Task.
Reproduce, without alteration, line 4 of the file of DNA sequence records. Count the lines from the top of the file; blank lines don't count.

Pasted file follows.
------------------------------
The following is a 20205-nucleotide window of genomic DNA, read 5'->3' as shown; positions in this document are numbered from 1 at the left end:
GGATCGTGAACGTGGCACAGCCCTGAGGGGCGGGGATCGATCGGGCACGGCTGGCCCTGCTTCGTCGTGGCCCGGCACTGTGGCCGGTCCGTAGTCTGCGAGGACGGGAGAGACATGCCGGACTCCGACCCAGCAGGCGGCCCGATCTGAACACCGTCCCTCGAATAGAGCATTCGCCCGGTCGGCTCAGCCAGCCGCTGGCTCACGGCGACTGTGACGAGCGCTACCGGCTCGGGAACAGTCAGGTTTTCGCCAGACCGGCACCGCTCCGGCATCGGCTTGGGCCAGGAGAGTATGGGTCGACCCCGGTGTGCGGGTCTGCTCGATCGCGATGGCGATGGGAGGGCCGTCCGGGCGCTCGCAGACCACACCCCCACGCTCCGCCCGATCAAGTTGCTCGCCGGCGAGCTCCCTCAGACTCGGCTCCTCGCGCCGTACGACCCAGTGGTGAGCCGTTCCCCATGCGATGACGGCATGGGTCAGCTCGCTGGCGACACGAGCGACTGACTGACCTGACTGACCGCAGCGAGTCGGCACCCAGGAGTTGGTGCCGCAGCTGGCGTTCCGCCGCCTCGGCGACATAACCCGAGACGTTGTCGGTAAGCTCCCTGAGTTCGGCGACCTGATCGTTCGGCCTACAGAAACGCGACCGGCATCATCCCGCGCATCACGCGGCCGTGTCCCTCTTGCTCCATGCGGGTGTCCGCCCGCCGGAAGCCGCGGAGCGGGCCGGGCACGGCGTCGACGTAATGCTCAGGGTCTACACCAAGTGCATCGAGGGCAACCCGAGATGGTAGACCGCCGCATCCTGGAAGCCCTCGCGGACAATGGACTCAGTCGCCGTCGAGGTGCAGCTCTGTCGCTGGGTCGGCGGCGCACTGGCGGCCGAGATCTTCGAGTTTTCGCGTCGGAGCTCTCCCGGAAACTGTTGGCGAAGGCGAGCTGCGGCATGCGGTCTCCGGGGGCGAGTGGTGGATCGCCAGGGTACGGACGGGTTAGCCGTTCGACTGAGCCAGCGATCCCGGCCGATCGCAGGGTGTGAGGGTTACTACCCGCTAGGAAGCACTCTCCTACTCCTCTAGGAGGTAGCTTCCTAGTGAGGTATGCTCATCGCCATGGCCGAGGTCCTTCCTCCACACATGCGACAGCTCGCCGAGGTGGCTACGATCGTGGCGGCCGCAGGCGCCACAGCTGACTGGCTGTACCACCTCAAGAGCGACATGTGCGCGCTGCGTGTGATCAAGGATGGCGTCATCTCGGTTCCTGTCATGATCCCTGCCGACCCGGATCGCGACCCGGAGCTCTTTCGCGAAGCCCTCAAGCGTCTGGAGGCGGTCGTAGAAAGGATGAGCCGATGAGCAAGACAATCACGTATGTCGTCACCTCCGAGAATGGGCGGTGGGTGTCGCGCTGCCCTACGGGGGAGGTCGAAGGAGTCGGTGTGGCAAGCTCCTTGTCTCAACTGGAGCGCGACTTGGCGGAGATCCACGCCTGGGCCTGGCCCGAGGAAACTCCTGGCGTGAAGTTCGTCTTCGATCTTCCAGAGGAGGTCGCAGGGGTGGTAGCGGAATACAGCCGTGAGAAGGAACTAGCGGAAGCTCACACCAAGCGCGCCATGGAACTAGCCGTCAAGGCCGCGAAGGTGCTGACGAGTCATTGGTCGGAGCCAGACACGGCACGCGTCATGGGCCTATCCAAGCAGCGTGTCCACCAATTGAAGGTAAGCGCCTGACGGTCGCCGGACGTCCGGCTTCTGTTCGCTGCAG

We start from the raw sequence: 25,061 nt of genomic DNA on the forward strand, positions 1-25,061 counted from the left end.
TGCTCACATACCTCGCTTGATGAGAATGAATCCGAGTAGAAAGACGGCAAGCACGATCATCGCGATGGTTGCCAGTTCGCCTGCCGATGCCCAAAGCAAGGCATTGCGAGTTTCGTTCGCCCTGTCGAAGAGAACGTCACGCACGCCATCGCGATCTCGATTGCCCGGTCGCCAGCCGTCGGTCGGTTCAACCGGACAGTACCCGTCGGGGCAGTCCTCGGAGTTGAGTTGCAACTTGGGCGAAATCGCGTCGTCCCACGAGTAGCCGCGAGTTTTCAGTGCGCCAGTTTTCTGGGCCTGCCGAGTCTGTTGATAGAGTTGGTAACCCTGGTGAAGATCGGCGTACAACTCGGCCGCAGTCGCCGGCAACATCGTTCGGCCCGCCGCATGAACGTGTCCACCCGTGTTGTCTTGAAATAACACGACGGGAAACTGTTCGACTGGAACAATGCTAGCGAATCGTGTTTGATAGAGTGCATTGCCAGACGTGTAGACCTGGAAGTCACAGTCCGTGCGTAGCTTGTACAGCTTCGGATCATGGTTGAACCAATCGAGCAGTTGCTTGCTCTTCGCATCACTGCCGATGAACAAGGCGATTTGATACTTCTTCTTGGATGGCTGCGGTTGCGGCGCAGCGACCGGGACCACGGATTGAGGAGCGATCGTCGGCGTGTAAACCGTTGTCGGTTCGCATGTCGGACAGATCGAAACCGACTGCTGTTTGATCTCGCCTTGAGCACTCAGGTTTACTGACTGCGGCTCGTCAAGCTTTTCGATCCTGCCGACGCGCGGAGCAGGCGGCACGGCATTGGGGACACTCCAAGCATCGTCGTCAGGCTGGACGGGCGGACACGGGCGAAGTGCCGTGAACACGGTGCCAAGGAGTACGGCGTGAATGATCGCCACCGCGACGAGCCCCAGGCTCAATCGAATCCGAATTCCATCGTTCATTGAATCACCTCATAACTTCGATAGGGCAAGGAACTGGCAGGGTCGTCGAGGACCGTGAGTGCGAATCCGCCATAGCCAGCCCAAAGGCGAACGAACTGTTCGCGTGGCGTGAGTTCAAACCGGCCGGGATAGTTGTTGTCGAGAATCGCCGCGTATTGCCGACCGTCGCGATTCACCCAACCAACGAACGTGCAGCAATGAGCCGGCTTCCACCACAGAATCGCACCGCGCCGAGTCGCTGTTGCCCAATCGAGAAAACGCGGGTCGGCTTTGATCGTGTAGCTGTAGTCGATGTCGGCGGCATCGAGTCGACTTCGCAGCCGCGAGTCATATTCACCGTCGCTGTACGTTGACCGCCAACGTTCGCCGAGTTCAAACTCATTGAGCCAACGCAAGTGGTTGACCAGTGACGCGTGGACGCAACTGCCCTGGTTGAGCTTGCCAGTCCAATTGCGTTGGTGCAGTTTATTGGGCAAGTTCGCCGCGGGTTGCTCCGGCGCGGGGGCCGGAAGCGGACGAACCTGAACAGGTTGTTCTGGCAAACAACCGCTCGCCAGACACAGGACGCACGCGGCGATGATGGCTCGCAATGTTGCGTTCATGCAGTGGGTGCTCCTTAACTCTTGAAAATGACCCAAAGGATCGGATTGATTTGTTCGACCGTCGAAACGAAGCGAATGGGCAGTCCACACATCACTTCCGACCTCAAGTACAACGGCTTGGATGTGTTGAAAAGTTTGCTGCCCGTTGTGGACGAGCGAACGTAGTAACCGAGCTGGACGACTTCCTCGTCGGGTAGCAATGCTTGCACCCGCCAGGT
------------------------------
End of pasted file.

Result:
TGCTCACATACCTCGCTTGATGAGAATGAATCCGAGTAGAAAGACGGCAAGCACGATCATCGCGATGGTTGCCAGTTCGCCTGCCGATGCCCAAAGCAAGGCATTGCGAGTTTCGTTCGCCCTGTCGAAGAGAACGTCACGCACGCCATCGCGATCTCGATTGCCCGGTCGCCAGCCGTCGGTCGGTTCAACCGGACAGTACCCGTCGGGGCAGTCCTCGGAGTTGAGTTGCAACTTGGGCGAAATCGCGTCGTCCCACGAGTAGCCGCGAGTTTTCAGTGCGCCAGTTTTCTGGGCCTGCCGAGTCTGTTGATAGAGTTGGTAACCCTGGTGAAGATCGGCGTACAACTCGGCCGCAGTCGCCGGCAACATCGTTCGGCCCGCCGCATGAACGTGTCCACCCGTGTTGTCTTGAAATAACACGACGGGAAACTGTTCGACTGGAACAATGCTAGCGAATCGTGTTTGATAGAGTGCATTGCCAGACGTGTAGACCTGGAAGTCACAGTCCGTGCGTAGCTTGTACAGCTTCGGATCATGGTTGAACCAATCGAGCAGTTGCTTGCTCTTCGCATCACTGCCGATGAACAAGGCGATTTGATACTTCTTCTTGGATGGCTGCGGTTGCGGCGCAGCGACCGGGACCACGGATTGAGGAGCGATCGTCGGCGTGTAAACCGTTGTCGGTTCGCATGTCGGACAGATCGAAACCGACTGCTGTTTGATCTCGCCTTGAGCACTCAGGTTTACTGACTGCGGCTCGTCAAGCTTTTCGATCCTGCCGACGCGCGGAGCAGGCGGCACGGCATTGGGGACACTCCAAGCATCGTCGTCAGGCTGGACGGGCGGACACGGGCGAAGTGCCGTGAACACGGTGCCAAGGAGTACGGCGTGAATGATCGCCACCGCGACGAGCCCCAGGCTCAATCGAATCCGAATTCCATCGTTCATTGAATCACCTCATAACTTCGATAGGGCAAGGAACTGGCAGGGTCGTCGAGGACCGTGAGTGCGAATCCGCCATAGCCAGCCCAAAGGCGAACGAACTGTTCGCGTGGCGTGAGTTCAAACCGGCCGGGATAGTTGTTGTCGAGAATCGCCGCGTATTGCCGACCGTCGCGATTCACCCAACCAACGAACGTGCAGCAATGAGCCGGCTTCCACCACAGAATCGCACCGCGCCGAGTCGCTGTTGCCCAATCGAGAAAACGCGGGTCGGCTTTGATCGTGTAGCTGTAGTCGATGTCGGCGGCATCGAGTCGACTTCGCAGCCGCGAGTCATATTCACCGTCGCTGTACGTTGACCGCCAACGTTCGCCGAGTTCAAACTCATTGAGCCAACGCAAGTGGTTGACCAGTGACGCGTGGACGCAACTGCCCTGGTTGAGCTTGCCAGTCCAATTGCGTTGGTGCAGTTTATTGGGCAAGTTCGCCGCGGGTTGCTCCGGCGCGGGGGCCGGAAGCGGACGAACCTGAACAGGTTGTTCTGGCAAACAACCGCTCGCCAGACACAGGACGCACGCGGCGATGATGGCTCGCAATGTTGCGTTCATGCAGTGGGTGCTCCTTAACTCTTGAAAATGACCCAAAGGATCGGATTGATTTGTTCGACCGTCGAAACGAAGCGAATGGGCAGTCCACACATCACTTCCGACCTCAAGTACAACGGCTTGGATGTGTTGAAAAGTTTGCTGCCCGTTGTGGACGAGCGAACGTAGTAACCGAGCTGGACGACTTCCTCGTCGGGTAGCAATGCTTGCACCCGCCAGGT